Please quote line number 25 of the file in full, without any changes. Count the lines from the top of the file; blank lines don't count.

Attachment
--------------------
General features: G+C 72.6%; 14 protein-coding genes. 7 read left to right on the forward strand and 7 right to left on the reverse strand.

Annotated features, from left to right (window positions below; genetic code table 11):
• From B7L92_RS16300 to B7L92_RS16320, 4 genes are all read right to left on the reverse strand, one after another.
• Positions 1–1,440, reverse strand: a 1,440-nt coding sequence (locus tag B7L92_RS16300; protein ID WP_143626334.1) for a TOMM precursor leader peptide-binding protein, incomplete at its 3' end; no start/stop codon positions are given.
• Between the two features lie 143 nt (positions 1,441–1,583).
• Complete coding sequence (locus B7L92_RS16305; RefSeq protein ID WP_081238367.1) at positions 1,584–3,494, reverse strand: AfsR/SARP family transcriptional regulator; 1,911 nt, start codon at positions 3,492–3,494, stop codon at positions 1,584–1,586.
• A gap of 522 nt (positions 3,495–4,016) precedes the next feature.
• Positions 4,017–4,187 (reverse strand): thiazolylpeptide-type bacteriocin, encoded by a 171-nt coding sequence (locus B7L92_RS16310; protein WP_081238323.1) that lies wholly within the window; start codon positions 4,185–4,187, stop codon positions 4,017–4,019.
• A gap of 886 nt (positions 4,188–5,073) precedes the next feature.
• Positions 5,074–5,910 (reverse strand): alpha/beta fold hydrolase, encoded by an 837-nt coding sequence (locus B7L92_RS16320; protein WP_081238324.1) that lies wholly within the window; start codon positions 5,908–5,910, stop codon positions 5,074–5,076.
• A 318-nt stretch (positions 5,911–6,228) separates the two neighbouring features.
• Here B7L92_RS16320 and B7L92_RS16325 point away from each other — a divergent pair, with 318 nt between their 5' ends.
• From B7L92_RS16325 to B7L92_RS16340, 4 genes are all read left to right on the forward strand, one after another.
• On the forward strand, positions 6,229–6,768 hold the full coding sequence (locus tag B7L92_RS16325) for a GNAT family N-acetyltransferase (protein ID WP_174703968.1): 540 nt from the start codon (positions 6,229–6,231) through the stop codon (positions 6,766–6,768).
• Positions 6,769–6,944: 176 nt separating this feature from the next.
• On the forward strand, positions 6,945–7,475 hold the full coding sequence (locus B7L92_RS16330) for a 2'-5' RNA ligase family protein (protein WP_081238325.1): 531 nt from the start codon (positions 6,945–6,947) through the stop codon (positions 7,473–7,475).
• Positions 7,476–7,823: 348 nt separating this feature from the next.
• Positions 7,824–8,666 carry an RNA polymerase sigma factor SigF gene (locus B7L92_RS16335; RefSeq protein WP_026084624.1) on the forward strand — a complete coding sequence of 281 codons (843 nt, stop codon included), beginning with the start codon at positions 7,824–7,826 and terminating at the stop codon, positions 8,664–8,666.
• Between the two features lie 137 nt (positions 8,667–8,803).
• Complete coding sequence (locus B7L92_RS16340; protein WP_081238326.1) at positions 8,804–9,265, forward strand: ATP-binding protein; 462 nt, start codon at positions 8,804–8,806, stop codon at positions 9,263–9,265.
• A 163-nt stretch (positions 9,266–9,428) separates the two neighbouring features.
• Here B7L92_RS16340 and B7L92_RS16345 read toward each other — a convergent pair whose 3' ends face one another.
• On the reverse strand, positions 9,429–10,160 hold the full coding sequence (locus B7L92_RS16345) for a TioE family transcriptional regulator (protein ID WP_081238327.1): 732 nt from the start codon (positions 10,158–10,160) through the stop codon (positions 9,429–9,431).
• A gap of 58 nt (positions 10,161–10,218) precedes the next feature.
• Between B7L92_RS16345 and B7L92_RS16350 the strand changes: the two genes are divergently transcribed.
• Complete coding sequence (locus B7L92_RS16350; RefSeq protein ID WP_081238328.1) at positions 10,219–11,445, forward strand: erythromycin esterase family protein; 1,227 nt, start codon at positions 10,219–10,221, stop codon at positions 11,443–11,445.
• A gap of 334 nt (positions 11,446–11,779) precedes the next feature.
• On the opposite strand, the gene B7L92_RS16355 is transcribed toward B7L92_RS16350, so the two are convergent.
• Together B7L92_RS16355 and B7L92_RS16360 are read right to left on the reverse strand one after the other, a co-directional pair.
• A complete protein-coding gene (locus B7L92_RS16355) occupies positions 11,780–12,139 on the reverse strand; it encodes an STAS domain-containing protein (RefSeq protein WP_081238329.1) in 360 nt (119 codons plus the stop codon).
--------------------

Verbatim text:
• Between B7L92_RS16345 and B7L92_RS16350 the strand changes: the two genes are divergently transcribed.